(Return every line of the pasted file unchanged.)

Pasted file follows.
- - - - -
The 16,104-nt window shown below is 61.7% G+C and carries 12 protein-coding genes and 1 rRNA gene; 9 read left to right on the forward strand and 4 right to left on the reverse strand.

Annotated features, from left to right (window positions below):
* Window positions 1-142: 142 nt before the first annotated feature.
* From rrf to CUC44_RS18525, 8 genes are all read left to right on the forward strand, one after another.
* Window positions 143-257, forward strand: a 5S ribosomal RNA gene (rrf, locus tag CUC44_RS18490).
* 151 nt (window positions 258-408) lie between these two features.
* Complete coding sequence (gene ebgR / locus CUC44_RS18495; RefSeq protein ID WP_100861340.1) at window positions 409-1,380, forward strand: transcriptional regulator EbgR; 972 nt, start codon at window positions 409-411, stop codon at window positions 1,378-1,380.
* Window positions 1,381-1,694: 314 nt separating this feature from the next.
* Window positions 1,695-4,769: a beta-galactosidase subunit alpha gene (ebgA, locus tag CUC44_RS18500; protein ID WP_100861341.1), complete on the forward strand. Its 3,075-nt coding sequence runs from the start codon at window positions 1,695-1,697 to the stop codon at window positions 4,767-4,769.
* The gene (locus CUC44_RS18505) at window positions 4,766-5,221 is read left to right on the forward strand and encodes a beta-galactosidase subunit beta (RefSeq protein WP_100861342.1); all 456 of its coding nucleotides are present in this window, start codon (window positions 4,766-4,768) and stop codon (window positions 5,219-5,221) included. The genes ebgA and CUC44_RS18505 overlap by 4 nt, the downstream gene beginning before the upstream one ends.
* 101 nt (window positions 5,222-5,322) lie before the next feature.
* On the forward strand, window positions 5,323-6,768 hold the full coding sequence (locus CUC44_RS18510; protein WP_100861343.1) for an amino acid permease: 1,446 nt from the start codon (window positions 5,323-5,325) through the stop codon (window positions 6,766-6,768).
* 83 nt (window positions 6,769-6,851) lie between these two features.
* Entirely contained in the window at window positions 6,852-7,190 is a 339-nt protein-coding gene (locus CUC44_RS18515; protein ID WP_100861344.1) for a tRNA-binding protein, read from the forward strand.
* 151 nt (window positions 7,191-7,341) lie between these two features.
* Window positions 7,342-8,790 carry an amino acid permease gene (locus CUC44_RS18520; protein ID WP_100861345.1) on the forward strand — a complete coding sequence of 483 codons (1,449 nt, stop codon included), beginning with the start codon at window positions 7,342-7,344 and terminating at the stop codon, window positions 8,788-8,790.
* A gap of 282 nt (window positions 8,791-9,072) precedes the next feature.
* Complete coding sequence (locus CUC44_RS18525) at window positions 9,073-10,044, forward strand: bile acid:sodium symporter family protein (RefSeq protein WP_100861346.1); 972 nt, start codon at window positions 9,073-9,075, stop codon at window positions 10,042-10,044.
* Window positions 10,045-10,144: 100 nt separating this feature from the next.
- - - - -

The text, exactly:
The 16,104-nt window shown below is 61.7% G+C and carries 12 protein-coding genes and 1 rRNA gene; 9 read left to right on the forward strand and 4 right to left on the reverse strand.

Annotated features, from left to right (window positions below):
* Window positions 1-142: 142 nt before the first annotated feature.
* From rrf to CUC44_RS18525, 8 genes are all read left to right on the forward strand, one after another.
* Window positions 143-257, forward strand: a 5S ribosomal RNA gene (rrf, locus tag CUC44_RS18490).
* 151 nt (window positions 258-408) lie between these two features.
* Complete coding sequence (gene ebgR / locus CUC44_RS18495; RefSeq protein ID WP_100861340.1) at window positions 409-1,380, forward strand: transcriptional regulator EbgR; 972 nt, start codon at window positions 409-411, stop codon at window positions 1,378-1,380.
* Window positions 1,381-1,694: 314 nt separating this feature from the next.
* Window positions 1,695-4,769: a beta-galactosidase subunit alpha gene (ebgA, locus tag CUC44_RS18500; protein ID WP_100861341.1), complete on the forward strand. Its 3,075-nt coding sequence runs from the start codon at window positions 1,695-1,697 to the stop codon at window positions 4,767-4,769.
* The gene (locus CUC44_RS18505) at window positions 4,766-5,221 is read left to right on the forward strand and encodes a beta-galactosidase subunit beta (RefSeq protein WP_100861342.1); all 456 of its coding nucleotides are present in this window, start codon (window positions 4,766-4,768) and stop codon (window positions 5,219-5,221) included. The genes ebgA and CUC44_RS18505 overlap by 4 nt, the downstream gene beginning before the upstream one ends.
* 101 nt (window positions 5,222-5,322) lie before the next feature.
* On the forward strand, window positions 5,323-6,768 hold the full coding sequence (locus CUC44_RS18510; protein WP_100861343.1) for an amino acid permease: 1,446 nt from the start codon (window positions 5,323-5,325) through the stop codon (window positions 6,766-6,768).
* 83 nt (window positions 6,769-6,851) lie between these two features.
* Entirely contained in the window at window positions 6,852-7,190 is a 339-nt protein-coding gene (locus CUC44_RS18515; protein ID WP_100861344.1) for a tRNA-binding protein, read from the forward strand.
* 151 nt (window positions 7,191-7,341) lie between these two features.
* Window positions 7,342-8,790 carry an amino acid permease gene (locus CUC44_RS18520; protein ID WP_100861345.1) on the forward strand — a complete coding sequence of 483 codons (1,449 nt, stop codon included), beginning with the start codon at window positions 7,342-7,344 and terminating at the stop codon, window positions 8,788-8,790.
* A gap of 282 nt (window positions 8,791-9,072) precedes the next feature.
* Complete coding sequence (locus CUC44_RS18525) at window positions 9,073-10,044, forward strand: bile acid:sodium symporter family protein (RefSeq protein WP_100861346.1); 972 nt, start codon at window positions 9,073-9,075, stop codon at window positions 10,042-10,044.
* Window positions 10,045-10,144: 100 nt separating this feature from the next.